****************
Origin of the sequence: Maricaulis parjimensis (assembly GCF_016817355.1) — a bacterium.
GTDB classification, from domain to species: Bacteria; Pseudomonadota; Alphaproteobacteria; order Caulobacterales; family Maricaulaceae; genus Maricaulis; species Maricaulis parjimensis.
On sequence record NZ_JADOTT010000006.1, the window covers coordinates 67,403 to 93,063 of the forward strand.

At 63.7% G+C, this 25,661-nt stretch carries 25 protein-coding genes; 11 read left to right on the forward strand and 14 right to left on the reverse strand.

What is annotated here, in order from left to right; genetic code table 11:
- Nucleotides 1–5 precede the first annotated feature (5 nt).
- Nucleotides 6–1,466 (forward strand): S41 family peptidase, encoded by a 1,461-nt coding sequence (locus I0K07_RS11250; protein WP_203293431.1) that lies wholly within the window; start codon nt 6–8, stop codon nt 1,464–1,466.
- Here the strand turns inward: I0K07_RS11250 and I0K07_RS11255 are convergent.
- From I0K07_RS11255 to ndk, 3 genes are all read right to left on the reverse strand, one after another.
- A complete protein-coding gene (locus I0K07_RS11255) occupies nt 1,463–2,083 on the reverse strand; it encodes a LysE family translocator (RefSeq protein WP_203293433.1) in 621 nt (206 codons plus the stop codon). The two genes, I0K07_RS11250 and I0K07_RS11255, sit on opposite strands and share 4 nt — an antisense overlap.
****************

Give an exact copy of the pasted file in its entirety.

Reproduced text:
Origin of the sequence: Maricaulis parjimensis (assembly GCF_016817355.1) — a bacterium.
GTDB classification, from domain to species: Bacteria; Pseudomonadota; Alphaproteobacteria; order Caulobacterales; family Maricaulaceae; genus Maricaulis; species Maricaulis parjimensis.
On sequence record NZ_JADOTT010000006.1, the window covers coordinates 67,403 to 93,063 of the forward strand.

At 63.7% G+C, this 25,661-nt stretch carries 25 protein-coding genes; 11 read left to right on the forward strand and 14 right to left on the reverse strand.

What is annotated here, in order from left to right; genetic code table 11:
- Nucleotides 1–5 precede the first annotated feature (5 nt).
- Nucleotides 6–1,466 (forward strand): S41 family peptidase, encoded by a 1,461-nt coding sequence (locus I0K07_RS11250; protein WP_203293431.1) that lies wholly within the window; start codon nt 6–8, stop codon nt 1,464–1,466.
- Here the strand turns inward: I0K07_RS11250 and I0K07_RS11255 are convergent.
- From I0K07_RS11255 to ndk, 3 genes are all read right to left on the reverse strand, one after another.
- A complete protein-coding gene (locus I0K07_RS11255) occupies nt 1,463–2,083 on the reverse strand; it encodes a LysE family translocator (RefSeq protein WP_203293433.1) in 621 nt (206 codons plus the stop codon). The two genes, I0K07_RS11250 and I0K07_RS11255, sit on opposite strands and share 4 nt — an antisense overlap.